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Low Utility of Repeat Real-Time PCR Testing for SARS-CoV-2 in Clinical Specimens

      Abstract

      In a multicenter cohort of 22,315 patients tested for COVID-19, 1676 (7.5%) had repeat testing via real-time polymerase chain reaction following an initial negative test. Of those retested within 7 days of their first negative test, only 2.0% had a positive result. This suggests that repeat testing from the same source is unlikely to provide additional information.

      Abbreviations and Acronyms:

      COVID-19 (coronavirus disease 2019), IQR (interquartile range), RT-PCR (reverse transcriptase polymerase chain reaction), SARS-CoV-2 (severe acute respiratory syndrome coronavirus 2)
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      Linked Article

      • In Reply—Repeated Testing in SARS-CoV-2 Infection
        Mayo Clinic ProceedingsVol. 95Issue 10
        • Preview
          We appreciate the points raised by Lippi et al regarding our article describing repeated testing for severe acute respiratory syndrome coronavirus 2 (SARS-CoV-2) infection.1 In summary, the authors emphasize that repeated testing may be helpful in improving the negative predictive value of testing and ensuring that cases of COVID-19 are identified. The authors include evidence supporting the conclusion that identification of the SARS-CoV-2 virus is directly related to the number of nasopharyngeal swabs that are collected and also emphasize the importance of case-finding in control of the pandemic.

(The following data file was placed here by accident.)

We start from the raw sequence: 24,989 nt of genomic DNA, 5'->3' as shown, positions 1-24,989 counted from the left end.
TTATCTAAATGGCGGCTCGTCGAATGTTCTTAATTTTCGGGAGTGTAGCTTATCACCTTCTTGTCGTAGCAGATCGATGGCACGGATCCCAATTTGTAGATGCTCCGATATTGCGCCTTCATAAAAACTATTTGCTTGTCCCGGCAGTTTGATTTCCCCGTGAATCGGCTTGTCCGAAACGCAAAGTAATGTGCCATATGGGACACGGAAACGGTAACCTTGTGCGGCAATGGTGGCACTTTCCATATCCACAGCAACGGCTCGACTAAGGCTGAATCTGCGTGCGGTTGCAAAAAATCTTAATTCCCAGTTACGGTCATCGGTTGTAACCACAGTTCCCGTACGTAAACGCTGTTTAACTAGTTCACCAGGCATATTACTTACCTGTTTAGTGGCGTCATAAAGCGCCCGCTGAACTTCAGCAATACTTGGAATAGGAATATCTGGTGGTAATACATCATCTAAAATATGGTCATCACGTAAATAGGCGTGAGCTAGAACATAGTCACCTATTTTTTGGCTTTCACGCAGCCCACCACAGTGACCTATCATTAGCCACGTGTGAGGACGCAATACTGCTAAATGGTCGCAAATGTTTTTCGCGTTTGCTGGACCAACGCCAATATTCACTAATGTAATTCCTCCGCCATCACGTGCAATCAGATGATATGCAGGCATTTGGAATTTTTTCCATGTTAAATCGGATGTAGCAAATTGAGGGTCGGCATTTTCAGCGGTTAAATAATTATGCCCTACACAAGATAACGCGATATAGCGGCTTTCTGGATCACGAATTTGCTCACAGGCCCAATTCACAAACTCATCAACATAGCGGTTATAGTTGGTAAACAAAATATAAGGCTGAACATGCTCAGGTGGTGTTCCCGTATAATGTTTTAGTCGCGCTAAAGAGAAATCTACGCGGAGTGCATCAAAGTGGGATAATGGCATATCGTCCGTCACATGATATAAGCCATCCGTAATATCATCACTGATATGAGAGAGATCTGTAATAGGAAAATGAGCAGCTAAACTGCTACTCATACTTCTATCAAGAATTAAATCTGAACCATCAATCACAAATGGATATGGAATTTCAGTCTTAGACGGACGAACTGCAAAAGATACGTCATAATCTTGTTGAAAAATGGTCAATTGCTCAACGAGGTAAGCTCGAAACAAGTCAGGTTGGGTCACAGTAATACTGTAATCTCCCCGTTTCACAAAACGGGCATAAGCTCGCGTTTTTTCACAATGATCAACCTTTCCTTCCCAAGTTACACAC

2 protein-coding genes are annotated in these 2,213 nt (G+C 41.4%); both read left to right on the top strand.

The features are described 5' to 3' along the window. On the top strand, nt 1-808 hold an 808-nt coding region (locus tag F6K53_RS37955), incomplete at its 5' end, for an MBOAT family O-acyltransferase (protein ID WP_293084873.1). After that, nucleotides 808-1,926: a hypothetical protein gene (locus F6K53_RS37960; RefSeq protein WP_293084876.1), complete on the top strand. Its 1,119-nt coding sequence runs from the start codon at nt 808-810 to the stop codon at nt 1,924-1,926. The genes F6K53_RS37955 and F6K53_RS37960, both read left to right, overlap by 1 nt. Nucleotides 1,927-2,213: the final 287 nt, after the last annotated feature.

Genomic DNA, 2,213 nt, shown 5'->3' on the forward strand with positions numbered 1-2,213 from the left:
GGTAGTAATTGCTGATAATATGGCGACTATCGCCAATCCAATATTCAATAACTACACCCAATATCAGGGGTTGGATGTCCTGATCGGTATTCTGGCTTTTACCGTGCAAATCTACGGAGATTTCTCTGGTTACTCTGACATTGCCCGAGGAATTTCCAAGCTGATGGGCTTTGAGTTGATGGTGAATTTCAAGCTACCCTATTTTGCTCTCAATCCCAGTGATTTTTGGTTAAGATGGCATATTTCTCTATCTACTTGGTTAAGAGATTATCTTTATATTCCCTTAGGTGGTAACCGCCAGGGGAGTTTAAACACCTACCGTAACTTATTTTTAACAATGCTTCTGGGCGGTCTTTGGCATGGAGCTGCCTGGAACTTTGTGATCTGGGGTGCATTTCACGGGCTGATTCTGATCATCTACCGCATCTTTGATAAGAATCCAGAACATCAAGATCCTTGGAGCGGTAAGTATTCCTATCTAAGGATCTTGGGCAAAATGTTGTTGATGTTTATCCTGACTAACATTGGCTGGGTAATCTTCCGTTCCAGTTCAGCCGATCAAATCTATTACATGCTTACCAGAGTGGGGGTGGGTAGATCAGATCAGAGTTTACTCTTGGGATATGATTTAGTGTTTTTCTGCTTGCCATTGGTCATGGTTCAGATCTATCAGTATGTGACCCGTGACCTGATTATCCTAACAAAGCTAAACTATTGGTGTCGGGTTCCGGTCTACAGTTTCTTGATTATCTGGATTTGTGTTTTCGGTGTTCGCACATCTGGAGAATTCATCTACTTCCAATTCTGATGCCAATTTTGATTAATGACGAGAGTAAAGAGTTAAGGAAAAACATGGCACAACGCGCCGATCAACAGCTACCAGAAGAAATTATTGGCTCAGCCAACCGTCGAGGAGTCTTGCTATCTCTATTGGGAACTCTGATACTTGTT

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      • Repeated Testing in SARS-CoV-2 Infection
        Mayo Clinic ProceedingsVol. 95Issue 10
        • Preview
          In a recently published article in the journal, Challener et al1 showed that 2.0% of participants (ie, 22 of 1113) tested positive within 1 week of the first negative nasopharyngeal swab for identification of severe acute respiratory syndrome coronavirus 2 (SARS-CoV-2) infection. This evidence persuaded the authors to conclude that repeating an identical test in a low-prevalence environment is unlikely to generate added clinical value. However, some important considerations would lead us to disagree with this conclusion.
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